Quick & Easy Beer Bread

Beer Bread

So as a double whammy, for a splurge after Pesach, how about a quick and easy Beer Bread? It’s got both wheat flour and beer! How can you go wrong? Check out the recipe below and you will want to bake some for dinner tonight! As always, feel free to play with the savoury aspect of the recipe. Don’t have onion power or Italian seasoning? Don’t like them? Switch to garlic powder, rosemary or sage. Use whatever seasoning your family prefers, including not adding any at all.

Ingredients:

2 ½ cups self-rising flour
½ cup all-purpose flour
¼ cup brown sugar
1 teaspoon baking powder
½ teaspoon salt
½ teaspoon onion powder
¾ teaspoon Italian seasoning
1 (12 fluid ounce) can beer
¼ cup margarine, melted

Directions:

Preheat your oven to 375°F and lightly grease a 9 x 5 inch baking pan.

In a bowl, mix the self-rising flour, all-purpose flour, brown sugar, baking powder, salt, onion powder, and Italian seasoning. Pour in the beer, and mix just until moistened. You will get more of a sticky batter rather than a dough ball. Transfer the batter to your prepared baking pan, and pour the melted margarine over top.

Bake the bread for 45 to 55 minutes in the preheated oven, until a toothpick inserted in the centre comes out clean. Cool on a wire rack. Slice and enjoy!

Dim Sum (Scallion Pancakes, Chinese Potstickers & Dipping Sauce)

So Hong Kong is known for it’s famous Dim Sum services, a unique style of buffet like eating, but where the food comes to you, rather than you to it! Like the Spanish Tapas, Dim Sum is a style of Cantonese dumpling prepared as small bite-sized or individual portions of food traditionally served in small steamer baskets or on small plates. During a Dim Sum service, carts are wheeled around the restaurant filled with little bamboo steam baskets, each containing a new and wonderful dish. All in all, there may be dozens of different types of dishes served, on carts pushed by wait staff around the restaurant for diners to choose from. For today’s entry, I’ve chosen two dishes, a Scallion Pancake and a Vegetarian Potsticker, along with a dipping sauce that would go great with either. These recipes will serve 4-6 people, as part of a larger meal. I hope you enjoy!

Scallion Pancakes

Ingredients:

1 ¾ cups all-purpose flour
¾ cup self-rising flour
1 cup boiling water
2 teaspoons vegetable oil or sesame oil
2 scallions/green onions, washed and thinly sliced*
a bit of oil to brush on pancakes
a bit of salt to sprinkle on pancakes during frying

* Click here to learn how to clean scallions/green onions.

Directions:

Combine the flours in a large bowl. Stir in the vegetable oil/sesame oil. Pour in half the boiling water into the flour and begin stirring immediately, then use your hands to combine into a dough. Add the remaining boiling water as needed. Cover the dough and let it rest for 2 hours.

While the dough is resting, wash and dice the spring onions. Turn the dough out onto a lightly floured surface, knead briefly, then cut into thirds and continue kneading until the dough is smooth and elastic.

Roll each of the three sections of dough out into a flat piece approximately ½ cm or ¼ inch thick. Brush the pancake with a bit of oil, and sprinkle with spring onion pieces. Roll up the pancake and cut into 7 – 8 pieces. Use the palm of your hand to flatten each piece. Stack the flattened pieces on top of each other, and then roll out again, to make one whole pancake again. Heat a bit of oil in a large skillet. Shallow fry the pancakes until both sides are golden brown, being sure to sprinkle with a bit of salt during frying.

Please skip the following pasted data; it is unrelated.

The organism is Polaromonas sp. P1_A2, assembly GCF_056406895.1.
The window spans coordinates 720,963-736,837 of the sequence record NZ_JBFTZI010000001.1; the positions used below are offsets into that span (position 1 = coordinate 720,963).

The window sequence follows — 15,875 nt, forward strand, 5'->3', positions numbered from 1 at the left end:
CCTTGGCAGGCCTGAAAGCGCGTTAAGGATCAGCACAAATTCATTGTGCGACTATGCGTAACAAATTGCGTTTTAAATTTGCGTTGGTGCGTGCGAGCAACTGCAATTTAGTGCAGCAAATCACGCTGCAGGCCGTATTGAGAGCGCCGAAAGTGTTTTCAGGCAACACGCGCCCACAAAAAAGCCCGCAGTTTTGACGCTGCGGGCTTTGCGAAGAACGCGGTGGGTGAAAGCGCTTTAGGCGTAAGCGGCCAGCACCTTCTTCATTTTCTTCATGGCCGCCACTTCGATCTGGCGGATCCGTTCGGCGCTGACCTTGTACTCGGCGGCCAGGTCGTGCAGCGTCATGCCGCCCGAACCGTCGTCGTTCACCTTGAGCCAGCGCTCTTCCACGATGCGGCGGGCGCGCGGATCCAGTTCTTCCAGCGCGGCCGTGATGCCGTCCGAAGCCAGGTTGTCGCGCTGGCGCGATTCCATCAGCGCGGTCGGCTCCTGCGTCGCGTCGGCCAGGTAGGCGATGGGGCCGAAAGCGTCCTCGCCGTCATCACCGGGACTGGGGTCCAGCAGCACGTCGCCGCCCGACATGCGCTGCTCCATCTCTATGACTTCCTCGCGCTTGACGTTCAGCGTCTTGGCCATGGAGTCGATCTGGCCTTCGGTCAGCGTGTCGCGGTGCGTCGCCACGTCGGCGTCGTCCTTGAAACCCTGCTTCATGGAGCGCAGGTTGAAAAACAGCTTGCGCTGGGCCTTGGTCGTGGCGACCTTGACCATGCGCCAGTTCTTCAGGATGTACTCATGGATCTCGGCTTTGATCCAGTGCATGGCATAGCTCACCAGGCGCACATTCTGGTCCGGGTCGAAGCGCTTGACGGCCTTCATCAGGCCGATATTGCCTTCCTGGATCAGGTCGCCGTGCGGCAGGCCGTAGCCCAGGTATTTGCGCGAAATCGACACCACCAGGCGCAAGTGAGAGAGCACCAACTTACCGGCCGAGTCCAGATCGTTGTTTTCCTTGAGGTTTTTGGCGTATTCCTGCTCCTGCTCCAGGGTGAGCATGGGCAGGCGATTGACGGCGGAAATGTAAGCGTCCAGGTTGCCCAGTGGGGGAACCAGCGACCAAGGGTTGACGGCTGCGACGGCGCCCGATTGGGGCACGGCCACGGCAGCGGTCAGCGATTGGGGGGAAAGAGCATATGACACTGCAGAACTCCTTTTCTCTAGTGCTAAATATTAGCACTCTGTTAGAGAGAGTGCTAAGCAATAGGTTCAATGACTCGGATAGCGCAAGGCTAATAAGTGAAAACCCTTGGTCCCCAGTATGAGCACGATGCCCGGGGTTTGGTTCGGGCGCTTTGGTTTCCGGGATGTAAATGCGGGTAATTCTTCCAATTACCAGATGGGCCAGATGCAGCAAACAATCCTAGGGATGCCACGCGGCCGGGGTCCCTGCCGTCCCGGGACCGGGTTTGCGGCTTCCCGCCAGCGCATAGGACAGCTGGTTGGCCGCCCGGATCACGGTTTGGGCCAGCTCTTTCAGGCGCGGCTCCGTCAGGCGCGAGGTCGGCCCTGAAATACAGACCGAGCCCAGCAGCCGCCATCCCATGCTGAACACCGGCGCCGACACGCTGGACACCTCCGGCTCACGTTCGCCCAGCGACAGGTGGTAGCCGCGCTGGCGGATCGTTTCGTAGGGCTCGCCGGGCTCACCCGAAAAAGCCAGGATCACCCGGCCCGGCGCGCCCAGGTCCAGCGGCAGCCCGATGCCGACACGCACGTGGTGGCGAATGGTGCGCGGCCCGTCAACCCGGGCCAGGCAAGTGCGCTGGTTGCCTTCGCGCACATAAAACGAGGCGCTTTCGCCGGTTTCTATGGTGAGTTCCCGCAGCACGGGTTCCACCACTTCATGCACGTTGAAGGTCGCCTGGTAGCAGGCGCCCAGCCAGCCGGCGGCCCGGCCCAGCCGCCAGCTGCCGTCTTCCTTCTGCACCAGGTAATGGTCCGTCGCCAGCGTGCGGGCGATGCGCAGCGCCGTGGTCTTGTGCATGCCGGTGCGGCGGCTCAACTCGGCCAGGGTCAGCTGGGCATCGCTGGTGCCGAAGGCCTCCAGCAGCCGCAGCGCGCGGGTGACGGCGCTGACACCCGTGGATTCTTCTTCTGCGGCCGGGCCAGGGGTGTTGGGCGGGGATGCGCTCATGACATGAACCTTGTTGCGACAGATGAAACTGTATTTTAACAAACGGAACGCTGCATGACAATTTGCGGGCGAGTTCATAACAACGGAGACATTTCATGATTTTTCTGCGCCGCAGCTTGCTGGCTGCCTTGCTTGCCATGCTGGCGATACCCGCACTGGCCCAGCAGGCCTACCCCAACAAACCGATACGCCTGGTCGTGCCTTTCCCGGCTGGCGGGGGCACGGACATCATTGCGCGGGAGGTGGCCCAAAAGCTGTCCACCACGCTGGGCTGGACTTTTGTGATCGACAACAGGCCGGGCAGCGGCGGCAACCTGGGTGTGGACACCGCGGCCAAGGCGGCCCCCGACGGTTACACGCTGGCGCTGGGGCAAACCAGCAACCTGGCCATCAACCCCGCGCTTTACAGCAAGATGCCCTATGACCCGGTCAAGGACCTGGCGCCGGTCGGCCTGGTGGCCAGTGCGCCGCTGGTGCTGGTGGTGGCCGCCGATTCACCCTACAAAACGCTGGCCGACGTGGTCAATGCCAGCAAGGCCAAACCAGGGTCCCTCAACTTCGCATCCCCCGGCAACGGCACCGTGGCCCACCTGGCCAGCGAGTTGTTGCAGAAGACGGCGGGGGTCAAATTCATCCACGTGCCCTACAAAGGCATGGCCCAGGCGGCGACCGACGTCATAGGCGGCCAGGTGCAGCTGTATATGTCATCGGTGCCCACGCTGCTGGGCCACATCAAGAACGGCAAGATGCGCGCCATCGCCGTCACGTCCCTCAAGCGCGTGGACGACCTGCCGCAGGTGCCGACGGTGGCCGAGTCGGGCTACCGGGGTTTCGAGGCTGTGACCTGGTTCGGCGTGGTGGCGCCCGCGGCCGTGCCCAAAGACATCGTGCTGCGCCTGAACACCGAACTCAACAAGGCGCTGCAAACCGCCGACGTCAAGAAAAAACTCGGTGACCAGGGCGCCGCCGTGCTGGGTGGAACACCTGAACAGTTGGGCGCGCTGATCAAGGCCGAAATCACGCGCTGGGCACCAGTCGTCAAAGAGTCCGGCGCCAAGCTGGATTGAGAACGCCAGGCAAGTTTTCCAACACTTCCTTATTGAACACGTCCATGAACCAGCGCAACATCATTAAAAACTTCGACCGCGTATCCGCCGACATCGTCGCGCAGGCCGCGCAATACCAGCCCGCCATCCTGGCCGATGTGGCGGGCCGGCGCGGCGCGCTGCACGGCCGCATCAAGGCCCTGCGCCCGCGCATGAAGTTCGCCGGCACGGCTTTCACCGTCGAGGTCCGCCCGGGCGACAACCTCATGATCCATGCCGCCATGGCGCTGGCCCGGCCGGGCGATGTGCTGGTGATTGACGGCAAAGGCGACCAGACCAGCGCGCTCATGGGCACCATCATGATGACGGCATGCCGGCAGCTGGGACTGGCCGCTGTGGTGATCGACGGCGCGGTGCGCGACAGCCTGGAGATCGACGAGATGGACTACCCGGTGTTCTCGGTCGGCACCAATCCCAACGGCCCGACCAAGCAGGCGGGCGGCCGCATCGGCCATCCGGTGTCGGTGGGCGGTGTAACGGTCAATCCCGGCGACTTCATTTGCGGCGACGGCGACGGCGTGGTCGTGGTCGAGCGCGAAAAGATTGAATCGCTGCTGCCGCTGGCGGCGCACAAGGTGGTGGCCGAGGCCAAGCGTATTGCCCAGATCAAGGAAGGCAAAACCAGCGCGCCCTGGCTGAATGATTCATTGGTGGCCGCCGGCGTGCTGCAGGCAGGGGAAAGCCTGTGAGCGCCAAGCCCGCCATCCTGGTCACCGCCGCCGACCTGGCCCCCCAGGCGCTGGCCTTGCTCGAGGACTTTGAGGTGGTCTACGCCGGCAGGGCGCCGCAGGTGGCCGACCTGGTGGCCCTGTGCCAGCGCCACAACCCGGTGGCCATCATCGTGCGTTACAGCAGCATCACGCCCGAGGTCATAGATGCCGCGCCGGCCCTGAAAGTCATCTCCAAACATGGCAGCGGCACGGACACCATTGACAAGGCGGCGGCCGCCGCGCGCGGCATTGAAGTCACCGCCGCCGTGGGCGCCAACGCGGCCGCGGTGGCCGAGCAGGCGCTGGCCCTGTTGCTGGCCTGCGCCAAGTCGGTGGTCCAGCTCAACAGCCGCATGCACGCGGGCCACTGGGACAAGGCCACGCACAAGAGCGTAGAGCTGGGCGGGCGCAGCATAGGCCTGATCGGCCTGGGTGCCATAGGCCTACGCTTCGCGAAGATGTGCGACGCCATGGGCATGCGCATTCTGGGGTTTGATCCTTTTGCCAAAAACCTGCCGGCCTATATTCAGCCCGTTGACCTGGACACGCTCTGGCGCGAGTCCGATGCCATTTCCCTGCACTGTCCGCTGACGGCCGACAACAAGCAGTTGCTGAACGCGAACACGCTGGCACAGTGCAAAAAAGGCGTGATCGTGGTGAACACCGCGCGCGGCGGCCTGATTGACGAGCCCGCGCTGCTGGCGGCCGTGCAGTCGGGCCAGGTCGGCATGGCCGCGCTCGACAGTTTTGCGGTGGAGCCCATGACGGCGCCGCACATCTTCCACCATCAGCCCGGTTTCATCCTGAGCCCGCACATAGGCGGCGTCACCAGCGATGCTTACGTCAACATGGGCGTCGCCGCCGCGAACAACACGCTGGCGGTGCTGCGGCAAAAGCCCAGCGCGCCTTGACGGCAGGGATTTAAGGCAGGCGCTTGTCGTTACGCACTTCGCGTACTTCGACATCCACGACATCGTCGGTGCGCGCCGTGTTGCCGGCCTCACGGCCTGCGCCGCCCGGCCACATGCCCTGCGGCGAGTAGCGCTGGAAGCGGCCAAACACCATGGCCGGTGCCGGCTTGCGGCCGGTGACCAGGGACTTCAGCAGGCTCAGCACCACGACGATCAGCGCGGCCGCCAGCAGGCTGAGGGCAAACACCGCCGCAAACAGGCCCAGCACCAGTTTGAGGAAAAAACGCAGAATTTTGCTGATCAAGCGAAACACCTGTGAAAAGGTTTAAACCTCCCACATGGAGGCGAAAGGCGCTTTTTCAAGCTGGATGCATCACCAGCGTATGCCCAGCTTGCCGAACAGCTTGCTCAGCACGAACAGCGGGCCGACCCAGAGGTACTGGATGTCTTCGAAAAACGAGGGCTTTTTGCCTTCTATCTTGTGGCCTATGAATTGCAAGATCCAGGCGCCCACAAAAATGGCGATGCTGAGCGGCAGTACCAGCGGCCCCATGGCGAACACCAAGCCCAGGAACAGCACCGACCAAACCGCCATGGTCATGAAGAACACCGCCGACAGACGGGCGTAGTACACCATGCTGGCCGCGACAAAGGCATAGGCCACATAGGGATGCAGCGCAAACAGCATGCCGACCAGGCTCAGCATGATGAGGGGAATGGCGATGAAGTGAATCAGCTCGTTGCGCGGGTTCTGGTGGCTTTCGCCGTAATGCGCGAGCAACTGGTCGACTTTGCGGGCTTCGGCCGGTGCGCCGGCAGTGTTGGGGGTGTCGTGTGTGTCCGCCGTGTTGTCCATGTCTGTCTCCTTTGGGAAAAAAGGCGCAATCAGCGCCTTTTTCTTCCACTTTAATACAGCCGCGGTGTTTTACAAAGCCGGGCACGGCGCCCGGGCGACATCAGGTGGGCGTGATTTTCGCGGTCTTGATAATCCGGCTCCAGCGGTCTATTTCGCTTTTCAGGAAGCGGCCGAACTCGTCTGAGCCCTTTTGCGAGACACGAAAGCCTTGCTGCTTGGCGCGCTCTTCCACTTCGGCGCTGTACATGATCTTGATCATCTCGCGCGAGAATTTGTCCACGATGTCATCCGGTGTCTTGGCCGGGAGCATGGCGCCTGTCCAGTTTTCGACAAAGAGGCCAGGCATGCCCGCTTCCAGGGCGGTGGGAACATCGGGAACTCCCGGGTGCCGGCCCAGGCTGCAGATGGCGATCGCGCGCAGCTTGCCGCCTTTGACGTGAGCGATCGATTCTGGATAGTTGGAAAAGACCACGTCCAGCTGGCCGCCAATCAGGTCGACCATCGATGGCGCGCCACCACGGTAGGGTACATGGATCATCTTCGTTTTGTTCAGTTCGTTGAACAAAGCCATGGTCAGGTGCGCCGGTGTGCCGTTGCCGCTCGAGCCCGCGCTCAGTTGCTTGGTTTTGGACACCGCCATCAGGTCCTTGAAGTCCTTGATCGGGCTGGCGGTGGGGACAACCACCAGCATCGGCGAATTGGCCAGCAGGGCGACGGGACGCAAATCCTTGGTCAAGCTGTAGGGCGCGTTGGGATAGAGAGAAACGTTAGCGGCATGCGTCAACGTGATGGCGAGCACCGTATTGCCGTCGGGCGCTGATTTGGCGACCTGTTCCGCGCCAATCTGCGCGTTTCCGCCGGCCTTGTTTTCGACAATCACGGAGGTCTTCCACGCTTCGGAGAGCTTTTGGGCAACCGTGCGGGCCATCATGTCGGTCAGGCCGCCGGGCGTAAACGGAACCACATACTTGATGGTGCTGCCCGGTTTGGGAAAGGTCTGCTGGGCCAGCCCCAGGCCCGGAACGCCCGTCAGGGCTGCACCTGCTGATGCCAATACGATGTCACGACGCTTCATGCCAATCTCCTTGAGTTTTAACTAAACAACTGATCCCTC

While cooking, press down on the centre with a spatula to make sure the pancake cooks. Serve whole or cut into wedges. Serve plain or with soy sauce or another dipping sauce if desired.

PotstickersChinese Potstickers

Ingredients:

½ pound firm tofu
½ cup finely shredded carrot
½ cup finely chopped bok choy*
¼ cup finely chopped water chestnuts
¼ cup finely chopped bamboo shoots
¼ cup finely chopped garlic chives*
2 cloves garlic, peeled and minced
1 tablespoon dark soy sauce
½ teaspoon sesame oil
¼ teaspoon salt
1 package potsticker or gyoza wrappers (in a pinch, wonton wrappers will suffice)
2 tablespoons oil for frying the dumplings

* Click here to learn how to clean bok choy and chives.

Directions:

Drain the tofu, cut into cubes and mash. Wash and prepare the vegetables. Combine the tofu with the remainder of the ingredients and seasonings (except the wrappers and the oil used for frying).

Lay out one of the gyoza wrappers in front of you. Dip your finger in the water and moisten the edges of the wrapper. Place a heaping teaspoon of filling in the middle of the wrapper. Fold the gyoza wrapper over the filling and pinch the edges to seal it shut. (You may want to use a cornstarch/water mixture to make this easier).

Heat 2 tablespoons oil in a large skillet or wok. When oil is ready, carefully add the dumplings and cook on high heat until golden brown (about 1 minute). Without turning the dumplings over, add ½ cup of water and cover. Cook for about 1 minute to cook the raw filling and then uncover and continue cooking until most of the liquid is absorbed.

Serve the potstickers with the burnt side on top, with potsticker dipping sauce or soy sauce mixed with minced ginger for dipping.

Dipping SaucePot Sticker Dipping Sauce

Ingredients:

½ cup soy sauce
2 teaspoons sesame oil
2 tablespoons rice vinegar
4 teaspoons fresh ginger, minced or grated
1-2 small chilies, finely sliced (optional)
1 teaspoon fresh garlic, minced or grated
2 green onions/scallions, sliced thin*

* Click here to learn how to clean green onions/scallions.

Directions:

Combine all the ingredients. For best results, prepare ahead of time to allow the flavors to blend. Store in a sealed container in the refrigerator until ready to use. (Use within 3 to 4 days). Serve with potstickers.